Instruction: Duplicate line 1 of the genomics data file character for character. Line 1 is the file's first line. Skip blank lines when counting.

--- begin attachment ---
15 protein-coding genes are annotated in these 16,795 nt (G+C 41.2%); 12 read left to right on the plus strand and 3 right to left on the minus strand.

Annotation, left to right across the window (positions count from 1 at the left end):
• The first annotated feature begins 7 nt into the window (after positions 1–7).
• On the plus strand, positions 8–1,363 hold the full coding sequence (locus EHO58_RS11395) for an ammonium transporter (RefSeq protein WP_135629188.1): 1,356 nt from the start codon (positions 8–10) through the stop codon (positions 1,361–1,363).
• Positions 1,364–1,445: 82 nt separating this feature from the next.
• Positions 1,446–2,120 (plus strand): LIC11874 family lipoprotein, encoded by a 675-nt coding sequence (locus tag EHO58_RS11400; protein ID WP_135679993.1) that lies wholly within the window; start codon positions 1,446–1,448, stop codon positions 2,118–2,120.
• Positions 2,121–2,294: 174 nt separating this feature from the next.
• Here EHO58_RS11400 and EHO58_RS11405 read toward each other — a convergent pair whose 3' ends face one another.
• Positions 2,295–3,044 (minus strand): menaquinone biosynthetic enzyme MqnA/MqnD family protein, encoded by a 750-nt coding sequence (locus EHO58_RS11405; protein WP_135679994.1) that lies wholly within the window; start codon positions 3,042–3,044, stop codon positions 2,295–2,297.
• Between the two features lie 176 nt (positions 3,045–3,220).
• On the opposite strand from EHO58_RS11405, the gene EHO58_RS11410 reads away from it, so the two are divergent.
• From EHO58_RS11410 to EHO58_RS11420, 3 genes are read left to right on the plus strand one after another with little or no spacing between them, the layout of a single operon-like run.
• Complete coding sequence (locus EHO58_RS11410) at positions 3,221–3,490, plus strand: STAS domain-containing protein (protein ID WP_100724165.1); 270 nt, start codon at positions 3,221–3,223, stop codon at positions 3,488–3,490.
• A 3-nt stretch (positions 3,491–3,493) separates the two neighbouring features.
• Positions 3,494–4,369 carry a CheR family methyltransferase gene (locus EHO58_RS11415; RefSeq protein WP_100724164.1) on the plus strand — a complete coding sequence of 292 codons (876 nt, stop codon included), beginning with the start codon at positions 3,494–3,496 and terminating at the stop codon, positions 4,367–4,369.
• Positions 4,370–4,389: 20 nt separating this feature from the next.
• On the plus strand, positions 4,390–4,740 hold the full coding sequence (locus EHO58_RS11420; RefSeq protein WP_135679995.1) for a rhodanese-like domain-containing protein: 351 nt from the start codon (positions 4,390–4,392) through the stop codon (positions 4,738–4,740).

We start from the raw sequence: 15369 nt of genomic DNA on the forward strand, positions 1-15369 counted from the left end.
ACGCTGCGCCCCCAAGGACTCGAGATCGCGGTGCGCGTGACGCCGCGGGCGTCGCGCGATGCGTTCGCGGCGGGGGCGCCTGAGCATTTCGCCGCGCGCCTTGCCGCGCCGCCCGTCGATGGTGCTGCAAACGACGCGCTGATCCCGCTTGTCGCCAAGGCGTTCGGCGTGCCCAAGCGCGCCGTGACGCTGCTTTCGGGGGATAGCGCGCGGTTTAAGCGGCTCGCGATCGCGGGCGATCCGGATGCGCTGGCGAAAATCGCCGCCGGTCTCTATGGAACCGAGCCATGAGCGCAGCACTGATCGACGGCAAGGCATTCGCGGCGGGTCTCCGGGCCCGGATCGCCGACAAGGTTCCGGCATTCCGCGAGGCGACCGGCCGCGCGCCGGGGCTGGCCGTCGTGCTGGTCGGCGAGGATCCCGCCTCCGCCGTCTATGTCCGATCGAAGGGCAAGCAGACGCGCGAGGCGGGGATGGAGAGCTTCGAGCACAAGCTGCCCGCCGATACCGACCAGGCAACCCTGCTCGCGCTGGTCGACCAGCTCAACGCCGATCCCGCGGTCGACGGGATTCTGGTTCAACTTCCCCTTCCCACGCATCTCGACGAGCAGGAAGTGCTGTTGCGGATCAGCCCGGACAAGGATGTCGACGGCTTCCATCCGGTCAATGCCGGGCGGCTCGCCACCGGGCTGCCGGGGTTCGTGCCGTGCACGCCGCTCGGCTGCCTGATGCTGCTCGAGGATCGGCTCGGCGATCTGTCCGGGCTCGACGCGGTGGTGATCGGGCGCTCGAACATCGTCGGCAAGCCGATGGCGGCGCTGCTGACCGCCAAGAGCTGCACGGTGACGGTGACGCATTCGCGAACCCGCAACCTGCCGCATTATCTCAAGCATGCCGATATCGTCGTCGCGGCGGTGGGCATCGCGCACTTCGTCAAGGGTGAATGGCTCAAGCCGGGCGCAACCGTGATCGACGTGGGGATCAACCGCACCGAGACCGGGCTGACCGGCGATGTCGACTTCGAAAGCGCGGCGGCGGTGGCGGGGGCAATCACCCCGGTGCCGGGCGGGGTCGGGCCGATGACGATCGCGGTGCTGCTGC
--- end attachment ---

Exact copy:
15 protein-coding genes are annotated in these 16,795 nt (G+C 41.2%); 12 read left to right on the plus strand and 3 right to left on the minus strand.